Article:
The key purpose of trigonometry is to understand the relationships between the corners and sides of triangles.
It is used in areas like surveying, engineering and construction today.
Classical trigonometry calls the separation between two lines an “angle”, which is the length of a circular arc between two lines.
An angle can be calculated using an equation that relates the corners of a triangle (using the concepts of sine, cosine or tangent) to the length (distance) of the side opposite it.
But Wildberger says that distance is not the best way to measure the separation of two points and angle is not the best way to measure the separation of two lines.
“It’s not the concept that leads to a mathematics that is the most pleasant and the most useful and the most accurate,” he says.
Instead of distance, Wildberger’s trigonometry uses a concept called “quandrance”, the square of distance.
Instead of angle, he uses the concept of “spread”, calculated by dividing one quadrance by another.
The spread between two lines is a number between 0 (representing parallel lines) and 1 (representing lines at right angles).
Wildberger says it would be possible to make a new protractor that measures spread instead of angle.
You would then plug the values for the quadrance and spread into his set of equations.
What’s better about the system, says Wildberger, is that all the terms in the equations can be calculated exactly, or are “rational”, hence the term for his new theory, “rational trigonometry”.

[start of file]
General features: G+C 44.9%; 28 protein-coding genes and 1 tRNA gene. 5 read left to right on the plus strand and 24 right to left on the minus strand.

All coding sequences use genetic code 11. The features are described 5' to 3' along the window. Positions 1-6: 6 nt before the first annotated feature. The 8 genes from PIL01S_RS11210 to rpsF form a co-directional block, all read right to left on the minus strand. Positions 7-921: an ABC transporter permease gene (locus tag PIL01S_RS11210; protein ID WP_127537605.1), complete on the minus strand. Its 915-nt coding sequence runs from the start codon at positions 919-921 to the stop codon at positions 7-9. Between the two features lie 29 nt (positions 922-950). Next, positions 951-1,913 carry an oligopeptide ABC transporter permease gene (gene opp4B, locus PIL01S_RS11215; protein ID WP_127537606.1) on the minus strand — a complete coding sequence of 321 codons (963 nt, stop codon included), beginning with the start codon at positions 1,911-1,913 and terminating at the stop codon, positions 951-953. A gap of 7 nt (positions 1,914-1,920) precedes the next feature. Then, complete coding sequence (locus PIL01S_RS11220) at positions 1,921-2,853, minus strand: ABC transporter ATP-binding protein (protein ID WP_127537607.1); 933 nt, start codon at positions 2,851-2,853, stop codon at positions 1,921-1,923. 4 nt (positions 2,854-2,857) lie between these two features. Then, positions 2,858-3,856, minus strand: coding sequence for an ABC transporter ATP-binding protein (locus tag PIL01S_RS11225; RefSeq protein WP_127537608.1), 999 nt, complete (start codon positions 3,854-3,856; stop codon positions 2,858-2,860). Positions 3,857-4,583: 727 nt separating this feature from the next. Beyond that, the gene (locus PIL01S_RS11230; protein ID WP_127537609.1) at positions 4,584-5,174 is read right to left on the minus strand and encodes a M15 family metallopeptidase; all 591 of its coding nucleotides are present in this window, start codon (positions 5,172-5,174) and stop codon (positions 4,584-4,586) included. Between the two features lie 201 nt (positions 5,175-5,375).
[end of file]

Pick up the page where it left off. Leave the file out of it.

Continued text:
But sine, cosine and tangent, are usually only approximated, he says, making them “transcendental functions”.
This means that any complex calculation using classical trigonometry could result in a significant accumulation of errors.
Wildberger says he hopes that “rational trigonometry” will provide high school students with a simpler way of thinking about triangles that is both more accurate and easier to carry out.
And he says the improved accuracy will be important elsewhere such as in GPS surveying or when engineers design devices.
Wildberger says he developed the new theory while studying more complex maths.
“It wasn’t that I set out to do this. It was just a fluke, in a way, that I realised ‘Hey these ideas can change elementary trigonometry’.”
Wildberger’s book, Divine Proportions: Rational Trigonometry to Universal Geometry, published by Wild Egg books, is launched this week.